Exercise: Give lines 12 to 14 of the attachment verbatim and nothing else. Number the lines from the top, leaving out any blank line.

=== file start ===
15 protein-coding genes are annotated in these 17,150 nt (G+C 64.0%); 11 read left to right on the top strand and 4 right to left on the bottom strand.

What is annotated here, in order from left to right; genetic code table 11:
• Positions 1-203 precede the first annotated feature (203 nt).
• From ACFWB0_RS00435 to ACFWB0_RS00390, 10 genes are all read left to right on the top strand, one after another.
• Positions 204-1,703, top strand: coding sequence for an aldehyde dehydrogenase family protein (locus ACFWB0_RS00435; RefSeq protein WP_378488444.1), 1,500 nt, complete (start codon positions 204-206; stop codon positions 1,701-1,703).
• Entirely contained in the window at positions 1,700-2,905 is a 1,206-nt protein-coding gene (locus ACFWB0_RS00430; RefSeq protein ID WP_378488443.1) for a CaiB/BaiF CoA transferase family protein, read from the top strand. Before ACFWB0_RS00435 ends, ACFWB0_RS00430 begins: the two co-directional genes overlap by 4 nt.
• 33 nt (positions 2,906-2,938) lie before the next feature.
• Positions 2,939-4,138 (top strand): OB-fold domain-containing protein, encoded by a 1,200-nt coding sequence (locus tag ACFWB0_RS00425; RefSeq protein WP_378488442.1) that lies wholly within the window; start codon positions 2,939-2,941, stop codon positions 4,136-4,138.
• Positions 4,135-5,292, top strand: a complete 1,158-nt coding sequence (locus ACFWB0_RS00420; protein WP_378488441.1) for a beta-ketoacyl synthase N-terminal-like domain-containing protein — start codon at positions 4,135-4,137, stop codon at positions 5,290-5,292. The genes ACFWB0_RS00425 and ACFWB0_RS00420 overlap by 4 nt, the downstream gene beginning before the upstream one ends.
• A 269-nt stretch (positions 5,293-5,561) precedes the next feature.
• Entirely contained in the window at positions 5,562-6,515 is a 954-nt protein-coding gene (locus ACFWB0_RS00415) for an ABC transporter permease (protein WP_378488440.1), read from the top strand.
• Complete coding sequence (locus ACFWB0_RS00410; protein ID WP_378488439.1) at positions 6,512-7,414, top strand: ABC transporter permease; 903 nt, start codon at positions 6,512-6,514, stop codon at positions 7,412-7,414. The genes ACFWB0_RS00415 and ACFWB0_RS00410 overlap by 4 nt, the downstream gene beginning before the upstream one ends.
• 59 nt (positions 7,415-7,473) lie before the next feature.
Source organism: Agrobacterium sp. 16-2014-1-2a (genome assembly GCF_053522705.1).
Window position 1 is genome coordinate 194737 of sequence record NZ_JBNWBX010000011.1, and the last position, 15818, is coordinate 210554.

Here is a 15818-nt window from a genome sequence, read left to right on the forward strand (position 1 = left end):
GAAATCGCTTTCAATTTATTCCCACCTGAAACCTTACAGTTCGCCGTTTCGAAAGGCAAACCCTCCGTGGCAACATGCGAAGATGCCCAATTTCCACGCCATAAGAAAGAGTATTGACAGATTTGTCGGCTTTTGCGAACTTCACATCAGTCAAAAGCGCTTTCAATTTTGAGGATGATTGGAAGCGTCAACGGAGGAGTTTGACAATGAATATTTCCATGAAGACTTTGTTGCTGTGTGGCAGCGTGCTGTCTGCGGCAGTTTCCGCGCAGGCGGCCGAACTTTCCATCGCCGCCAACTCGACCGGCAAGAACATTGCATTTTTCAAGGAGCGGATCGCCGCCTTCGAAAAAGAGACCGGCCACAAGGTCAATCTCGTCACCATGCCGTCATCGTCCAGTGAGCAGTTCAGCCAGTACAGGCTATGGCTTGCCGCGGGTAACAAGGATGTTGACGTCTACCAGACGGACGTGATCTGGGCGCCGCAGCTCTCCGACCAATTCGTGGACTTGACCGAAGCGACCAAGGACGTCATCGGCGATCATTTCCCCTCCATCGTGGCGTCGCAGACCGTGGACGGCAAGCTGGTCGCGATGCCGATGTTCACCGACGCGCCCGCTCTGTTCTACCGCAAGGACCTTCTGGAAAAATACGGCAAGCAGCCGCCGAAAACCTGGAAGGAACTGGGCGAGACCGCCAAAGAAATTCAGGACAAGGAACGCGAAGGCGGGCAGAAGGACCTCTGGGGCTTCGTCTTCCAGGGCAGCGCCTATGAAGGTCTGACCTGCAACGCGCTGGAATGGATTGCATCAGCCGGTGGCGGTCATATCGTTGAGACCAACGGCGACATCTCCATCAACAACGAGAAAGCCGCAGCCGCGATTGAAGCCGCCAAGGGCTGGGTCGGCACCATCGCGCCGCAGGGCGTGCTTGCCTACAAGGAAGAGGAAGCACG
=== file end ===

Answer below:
• Complete coding sequence (locus ACFWB0_RS00410; protein ID WP_378488439.1) at positions 6,512-7,414, top strand: ABC transporter permease; 903 nt, start codon at positions 6,512-6,514, stop codon at positions 7,412-7,414. The genes ACFWB0_RS00415 and ACFWB0_RS00410 overlap by 4 nt, the downstream gene beginning before the upstream one ends.
• 59 nt (positions 7,415-7,473) lie before the next feature.
Source organism: Agrobacterium sp. 16-2014-1-2a (genome assembly GCF_053522705.1).